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Akinetic mutism following bilateral parasagittal meningioma occupied supplementary motor area removal and the spontaneous recovery of symptoms.

BACKGROUND: Resection of bilateral parasagittal meningiomas of the dominant cortex is challenging. Some postoperative consequences are difficult to predict due to their low incidence. However, it is essential to recognize reversible symptoms. Akinetic mutism is a devastating but reversible symptom that occurs after supplementary motor area (SMA) injury. This report aims to provide more information to support the clinical progression of this syndrome.

CASE DESCRIPTION: A 47-year-old woman presented with psychomotor retardation and subtle weakness, particularly on the left side. A palpable mass was identified at the head vertex. Magnetic resonance imaging revealed bilateral parasagittal meningiomas with bone and sinus invasion of the SMA. A craniotomy was performed to remove the intracapsular tumor. Two days after the operation, the patient developed gradual deterioration in her motor function until it became a lock-in-like syndrome. Then, 1.5 months after treatment in the hospital and rehabilitation unit, she gradually improved her motor, cognitive, and psychomotor skills. Total recovery was achieved after 1 year.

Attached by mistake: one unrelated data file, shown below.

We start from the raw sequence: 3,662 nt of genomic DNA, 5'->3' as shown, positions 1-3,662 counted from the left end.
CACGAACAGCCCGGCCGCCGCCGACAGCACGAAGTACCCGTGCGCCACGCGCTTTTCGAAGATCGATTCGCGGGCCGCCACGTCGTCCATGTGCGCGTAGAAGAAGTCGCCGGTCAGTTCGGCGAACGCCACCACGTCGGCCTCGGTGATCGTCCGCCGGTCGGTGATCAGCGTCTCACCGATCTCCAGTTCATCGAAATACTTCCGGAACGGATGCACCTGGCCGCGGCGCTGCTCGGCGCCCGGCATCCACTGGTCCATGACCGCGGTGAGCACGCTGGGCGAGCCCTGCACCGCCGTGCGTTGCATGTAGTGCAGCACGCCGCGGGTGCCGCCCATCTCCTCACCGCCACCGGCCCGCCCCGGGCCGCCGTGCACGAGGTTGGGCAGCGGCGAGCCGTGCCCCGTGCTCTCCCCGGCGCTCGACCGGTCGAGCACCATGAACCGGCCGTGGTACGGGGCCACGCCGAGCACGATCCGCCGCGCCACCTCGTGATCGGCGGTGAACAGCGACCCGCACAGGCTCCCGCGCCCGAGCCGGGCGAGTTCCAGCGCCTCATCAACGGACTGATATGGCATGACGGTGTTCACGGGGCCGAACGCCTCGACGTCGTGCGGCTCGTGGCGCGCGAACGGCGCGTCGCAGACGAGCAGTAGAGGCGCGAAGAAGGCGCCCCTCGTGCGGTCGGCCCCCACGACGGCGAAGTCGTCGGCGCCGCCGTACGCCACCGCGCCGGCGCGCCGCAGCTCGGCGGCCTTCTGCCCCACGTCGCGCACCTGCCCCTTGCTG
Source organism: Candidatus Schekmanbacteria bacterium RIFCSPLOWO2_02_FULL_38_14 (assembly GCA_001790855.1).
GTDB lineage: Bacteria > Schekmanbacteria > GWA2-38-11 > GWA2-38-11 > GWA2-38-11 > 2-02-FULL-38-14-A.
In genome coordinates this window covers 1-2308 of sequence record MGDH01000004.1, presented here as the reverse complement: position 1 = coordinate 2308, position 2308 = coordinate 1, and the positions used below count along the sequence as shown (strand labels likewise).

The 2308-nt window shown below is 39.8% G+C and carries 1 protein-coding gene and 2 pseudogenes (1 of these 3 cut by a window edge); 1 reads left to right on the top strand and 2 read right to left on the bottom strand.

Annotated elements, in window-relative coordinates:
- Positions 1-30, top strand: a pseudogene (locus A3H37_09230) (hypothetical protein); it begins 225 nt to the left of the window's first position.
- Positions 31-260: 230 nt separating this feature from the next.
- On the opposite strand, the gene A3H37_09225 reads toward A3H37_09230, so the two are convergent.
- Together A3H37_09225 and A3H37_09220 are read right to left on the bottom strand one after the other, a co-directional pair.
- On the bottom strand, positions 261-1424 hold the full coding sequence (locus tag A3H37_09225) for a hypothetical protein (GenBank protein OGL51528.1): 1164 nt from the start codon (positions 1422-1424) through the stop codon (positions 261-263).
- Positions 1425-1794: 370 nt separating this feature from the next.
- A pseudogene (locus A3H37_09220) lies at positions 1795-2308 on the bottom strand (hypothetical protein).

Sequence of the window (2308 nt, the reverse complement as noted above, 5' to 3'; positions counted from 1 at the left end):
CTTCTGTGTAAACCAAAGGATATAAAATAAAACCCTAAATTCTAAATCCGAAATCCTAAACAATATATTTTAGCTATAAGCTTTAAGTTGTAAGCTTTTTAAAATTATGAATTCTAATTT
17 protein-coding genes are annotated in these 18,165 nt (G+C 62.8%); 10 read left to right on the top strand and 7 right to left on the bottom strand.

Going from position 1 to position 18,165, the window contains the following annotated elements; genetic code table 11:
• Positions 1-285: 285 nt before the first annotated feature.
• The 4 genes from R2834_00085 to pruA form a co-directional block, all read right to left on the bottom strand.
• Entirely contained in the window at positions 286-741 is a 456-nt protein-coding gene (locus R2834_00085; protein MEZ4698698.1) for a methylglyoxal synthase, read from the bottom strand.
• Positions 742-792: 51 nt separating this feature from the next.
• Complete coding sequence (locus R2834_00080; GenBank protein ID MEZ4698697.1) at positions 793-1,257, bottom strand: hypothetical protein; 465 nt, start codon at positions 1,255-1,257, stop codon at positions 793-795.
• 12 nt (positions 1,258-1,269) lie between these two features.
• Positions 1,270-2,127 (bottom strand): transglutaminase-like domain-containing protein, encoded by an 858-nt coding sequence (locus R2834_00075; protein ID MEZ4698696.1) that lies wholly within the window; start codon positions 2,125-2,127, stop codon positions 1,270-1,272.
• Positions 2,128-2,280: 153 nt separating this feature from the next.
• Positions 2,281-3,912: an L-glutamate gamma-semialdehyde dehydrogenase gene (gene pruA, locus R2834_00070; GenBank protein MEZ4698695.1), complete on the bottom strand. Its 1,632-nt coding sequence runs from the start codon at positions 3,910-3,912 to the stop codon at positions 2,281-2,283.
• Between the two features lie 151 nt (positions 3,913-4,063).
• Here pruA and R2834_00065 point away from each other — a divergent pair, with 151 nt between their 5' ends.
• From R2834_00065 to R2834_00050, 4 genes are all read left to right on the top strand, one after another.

CONCLUSION: Surgery for lesions involving bilateral SMA can cause akinetic mutism. The typical manifestation of this syndrome may be devastating. However, it is reversible, and patients can regain full motor and cognitive functions over time without specific treatments. It is crucial to persevere and continue to provide the best care to the patient until recovery.

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